Curious Questions: Why do barristers and judges wear wigs?

Like marmalade on toast, saying sorry and the Shipping Forecast, there are few things more typically British than the courtroom wig. Agnes Stamp explains why our barristers and judges wear them.

They are the undeniable emblem of our judicial system. Perukes, worn together with robes, have been a mainstay of courtroom dress from about 1685, bringing an air of solemnity and formality to proceedings. In the case of the criminal courts, they once helped to safeguard the identities of the judges and barristers involved, too.

Throughout the 17th century, the ‘correct’ length of hair for men was much debated and, by the mid 1640s, when hair was worn long, hairpieces and wigs began to appear. By the following decade, the practice of wig-wearing was widespread across Britain, in spite of continuing criticism from puritans and satirists. Clergyman and critic Thomas Hall declared in 1653 that ‘these Periwigs of false-coloured haire (which begin to be rife, even amongst scholars in the Universities) are utterly unlawful, and are condemned by Christ himself’.

Many antique wigs are made from horsehair, as well as human or goat hair. Credit: Shutterstock

It was, of course, the court of the ruler that defined the dress code for polite society. Following in the (high-heeled) footsteps of his cousin Louis XIV, who had popularised wigs among the French aristocracy, Charles II brought the fashion to Britain. Samuel Pepys records the King dressed in a periwig in April 1664 and, thereafter, the royal accounts list many ‘heads of hair’ as they evolved into an essential part of male dress and, indeed, ‘undress’.

Barristers don wigs as they steel themselves to deal with all sorts of people, from the most respected to the most despicable in the land. Photo by Graham Wiltshire/Getty Images

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The Sun King and Charles II both suffered from premature balding. Both were also notorious womanisers (according to the diarist John Evelyn, Charles II was ‘addicted to women’) and some have speculated that the hair loss was, in both cases, a symptom of syphilis, so wigs were used to disguise the condition. They also helped remedy another common problem of the period: lice.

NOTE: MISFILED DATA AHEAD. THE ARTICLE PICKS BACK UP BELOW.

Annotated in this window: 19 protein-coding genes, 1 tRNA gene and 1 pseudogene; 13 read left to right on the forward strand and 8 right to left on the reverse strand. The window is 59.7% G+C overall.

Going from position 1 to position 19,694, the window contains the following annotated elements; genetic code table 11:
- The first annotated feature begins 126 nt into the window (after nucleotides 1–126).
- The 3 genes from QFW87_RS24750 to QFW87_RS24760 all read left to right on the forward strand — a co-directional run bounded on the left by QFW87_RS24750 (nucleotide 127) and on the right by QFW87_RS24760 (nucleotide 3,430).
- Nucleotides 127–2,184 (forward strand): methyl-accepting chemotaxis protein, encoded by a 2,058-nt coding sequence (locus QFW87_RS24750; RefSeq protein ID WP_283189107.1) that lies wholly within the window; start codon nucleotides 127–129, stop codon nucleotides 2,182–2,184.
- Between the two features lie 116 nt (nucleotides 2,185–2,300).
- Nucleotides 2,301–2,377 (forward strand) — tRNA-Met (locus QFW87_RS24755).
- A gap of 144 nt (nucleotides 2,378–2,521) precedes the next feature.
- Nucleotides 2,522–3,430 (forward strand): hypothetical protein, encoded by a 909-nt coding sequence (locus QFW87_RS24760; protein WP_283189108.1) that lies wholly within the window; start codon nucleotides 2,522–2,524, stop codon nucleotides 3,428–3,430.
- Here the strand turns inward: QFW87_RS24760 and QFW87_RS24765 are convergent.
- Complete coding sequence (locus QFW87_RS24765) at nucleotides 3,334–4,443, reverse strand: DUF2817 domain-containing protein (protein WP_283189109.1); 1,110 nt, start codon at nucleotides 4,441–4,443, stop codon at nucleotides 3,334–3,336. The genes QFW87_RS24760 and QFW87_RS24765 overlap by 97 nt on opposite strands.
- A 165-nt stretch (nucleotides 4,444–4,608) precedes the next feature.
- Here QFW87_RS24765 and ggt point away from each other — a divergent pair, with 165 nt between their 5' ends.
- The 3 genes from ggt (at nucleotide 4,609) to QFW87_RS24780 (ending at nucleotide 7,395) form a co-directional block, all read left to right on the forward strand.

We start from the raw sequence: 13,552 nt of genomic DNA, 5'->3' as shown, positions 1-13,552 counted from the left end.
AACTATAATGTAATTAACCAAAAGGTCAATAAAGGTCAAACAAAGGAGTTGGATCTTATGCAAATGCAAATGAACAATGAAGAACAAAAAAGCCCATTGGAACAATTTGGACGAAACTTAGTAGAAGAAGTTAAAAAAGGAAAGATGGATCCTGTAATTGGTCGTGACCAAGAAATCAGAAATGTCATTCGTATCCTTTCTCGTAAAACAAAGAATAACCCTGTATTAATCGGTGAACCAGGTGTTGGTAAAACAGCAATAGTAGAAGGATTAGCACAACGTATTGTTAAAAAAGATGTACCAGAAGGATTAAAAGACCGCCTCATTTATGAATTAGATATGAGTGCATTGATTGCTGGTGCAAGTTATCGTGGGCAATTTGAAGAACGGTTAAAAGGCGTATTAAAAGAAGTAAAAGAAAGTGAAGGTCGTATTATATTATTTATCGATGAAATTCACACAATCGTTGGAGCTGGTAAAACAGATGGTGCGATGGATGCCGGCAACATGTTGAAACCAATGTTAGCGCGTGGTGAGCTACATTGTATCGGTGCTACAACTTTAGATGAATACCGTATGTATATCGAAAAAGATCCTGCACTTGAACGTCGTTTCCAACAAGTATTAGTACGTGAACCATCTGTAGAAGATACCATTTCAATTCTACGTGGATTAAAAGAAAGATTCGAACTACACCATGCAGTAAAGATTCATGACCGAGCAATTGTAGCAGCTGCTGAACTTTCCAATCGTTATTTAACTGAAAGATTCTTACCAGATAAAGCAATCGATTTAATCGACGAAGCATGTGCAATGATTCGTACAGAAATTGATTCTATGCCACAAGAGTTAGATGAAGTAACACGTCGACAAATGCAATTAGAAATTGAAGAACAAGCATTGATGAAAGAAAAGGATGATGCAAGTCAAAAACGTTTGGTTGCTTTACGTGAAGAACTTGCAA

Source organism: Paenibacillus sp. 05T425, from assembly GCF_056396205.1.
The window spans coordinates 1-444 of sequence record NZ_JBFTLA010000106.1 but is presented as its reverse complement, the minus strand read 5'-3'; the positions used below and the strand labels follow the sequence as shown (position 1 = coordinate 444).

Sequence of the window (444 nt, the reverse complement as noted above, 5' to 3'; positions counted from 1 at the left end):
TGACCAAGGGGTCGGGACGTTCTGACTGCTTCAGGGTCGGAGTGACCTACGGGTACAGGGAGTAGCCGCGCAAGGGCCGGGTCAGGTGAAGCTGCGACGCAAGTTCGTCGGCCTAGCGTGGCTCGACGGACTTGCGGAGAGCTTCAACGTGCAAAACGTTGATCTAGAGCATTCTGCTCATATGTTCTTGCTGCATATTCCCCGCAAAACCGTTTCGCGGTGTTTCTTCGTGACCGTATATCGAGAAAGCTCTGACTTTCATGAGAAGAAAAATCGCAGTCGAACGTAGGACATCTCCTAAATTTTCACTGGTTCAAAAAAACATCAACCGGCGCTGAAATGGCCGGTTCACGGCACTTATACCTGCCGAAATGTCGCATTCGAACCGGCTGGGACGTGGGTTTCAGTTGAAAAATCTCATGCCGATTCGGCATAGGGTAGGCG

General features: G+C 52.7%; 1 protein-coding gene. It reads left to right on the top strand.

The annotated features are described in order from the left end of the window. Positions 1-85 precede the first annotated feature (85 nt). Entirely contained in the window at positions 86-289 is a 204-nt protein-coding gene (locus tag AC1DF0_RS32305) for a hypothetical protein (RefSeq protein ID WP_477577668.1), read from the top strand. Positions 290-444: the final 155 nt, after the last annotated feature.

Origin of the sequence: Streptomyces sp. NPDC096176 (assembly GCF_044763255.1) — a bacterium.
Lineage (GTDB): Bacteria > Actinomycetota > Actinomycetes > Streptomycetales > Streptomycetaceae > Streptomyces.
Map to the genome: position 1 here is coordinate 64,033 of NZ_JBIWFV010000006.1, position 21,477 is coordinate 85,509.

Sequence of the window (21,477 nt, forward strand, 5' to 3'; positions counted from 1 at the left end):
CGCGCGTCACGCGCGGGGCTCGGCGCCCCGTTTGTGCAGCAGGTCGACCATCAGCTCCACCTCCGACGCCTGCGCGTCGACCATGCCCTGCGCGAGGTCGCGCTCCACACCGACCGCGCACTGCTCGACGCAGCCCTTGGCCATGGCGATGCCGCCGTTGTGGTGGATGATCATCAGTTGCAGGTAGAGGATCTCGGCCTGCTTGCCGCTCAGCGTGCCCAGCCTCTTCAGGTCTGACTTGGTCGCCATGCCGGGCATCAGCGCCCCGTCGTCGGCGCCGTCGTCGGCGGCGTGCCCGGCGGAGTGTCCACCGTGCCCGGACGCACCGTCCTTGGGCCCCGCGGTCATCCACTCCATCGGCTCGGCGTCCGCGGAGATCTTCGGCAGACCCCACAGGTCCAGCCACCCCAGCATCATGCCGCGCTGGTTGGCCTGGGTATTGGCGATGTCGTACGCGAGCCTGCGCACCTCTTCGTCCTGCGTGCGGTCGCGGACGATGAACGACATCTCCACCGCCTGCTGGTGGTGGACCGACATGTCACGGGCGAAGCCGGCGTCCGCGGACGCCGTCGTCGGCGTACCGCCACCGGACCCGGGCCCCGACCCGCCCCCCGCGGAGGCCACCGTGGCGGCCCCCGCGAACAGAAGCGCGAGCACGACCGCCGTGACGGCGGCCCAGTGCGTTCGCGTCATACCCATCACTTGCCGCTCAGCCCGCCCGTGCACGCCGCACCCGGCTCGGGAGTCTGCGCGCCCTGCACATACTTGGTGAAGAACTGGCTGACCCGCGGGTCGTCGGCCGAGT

Medical deception aside, flowing wigs became symbols of status, because they were expensive and required correct manners and deportment to keep them in place. As the 17th century gave way to the next, the wig trend grew for both sexes.

Towering tresses are coiffed in Ridiculous Taste or the Ladies Absurdity, 1771.

Made from human, horse or goat hair, wigs were thickened with pomatum (grease, which frequently went rancid), heavily powdered and perfumed (with ambergris, musk, bergamot, violet and others) and some styles towered at almost a yard high. Satirists spoke of ‘mountains of hair’ and a poem entitled The Ladies’ Head-Dress published in the London Magazine in 1777 suggested that husbands might get a shock behind closed doors: ‘But never undress her — for, out of her stays/You’ll find you have lost half your wife.’

In Hogarth’s The Five Orders of Perriwigs as they were Worn at the Late Coronation Measured Architectomically (1761), he satirises the fashion for wigs, comparing the beauty ideals and hairstyles of the period with the five orders of Palladian architecture. Hogarth’s five canons are Episcopal (the clergy), Old Peerian or Aldermanic (city officials and peers), Lexonic (lawyers), Composite or Half Natural and ‘Queerinthian’, representing the most ornate and effete.

In the 1770s, the macaronis, a group of young men who favoured towering wigs and foppish dress, came under fire from fencing master and memoirist Henry Angelo, who complained that ‘a solid pound of hair powder was wasted in dressing a fool’s head!’.

Power to ‘le pouf’: One of the most elaborate wigs and hairstyles of the 18th century (and Marie Antoinette’s signature look), le pouf required a padded structural base of wire, cloth, gauze and horse hair to be constructed before the wearer’s natural hair (and hair extensions) could be set around it. The vast canvas allowed for extensive decoration, or indeed, a political statement to be made. When the French backed the American Revolution (1778–83), Marie Antoinette showed her support by wearing her hair à la Belle Poule. The towering edifice was crowned with a model of the French frigate that had won the decisive victory against the British on June 17, 1778.

What goes up, must come down and, during the reign of George III, wigs fell out of favour for all but coachmen, bishops (who were eventually given permission to abandon wigs in 1832) and the legal profession. When William Pitt’s government passed The Duty on Hair Powder Act of 1795 to fund the Napoleonic Wars, the powdered wig was rejected by the British people. At that time, a single hairstyle could use at least a pound of hair powder and a tax on this was estimated to yield about £200,000 a year.

However, the custom of wig-wearing in the courtroom has endured. Despite changes to court dress code in 2007 — the then Lord Chief Justice Baron Phillips stated that ‘after widespread consultation it [had] been decided to cease wearing wigs…in the civil and family jurisdictions’ or when appearing in front of the Supreme Court — wigs remain commonplace during criminal proceedings, and many barristers elect to wear them throughout civil hearings, too. Here’s hoping perukes are still around for at least another three centuries.

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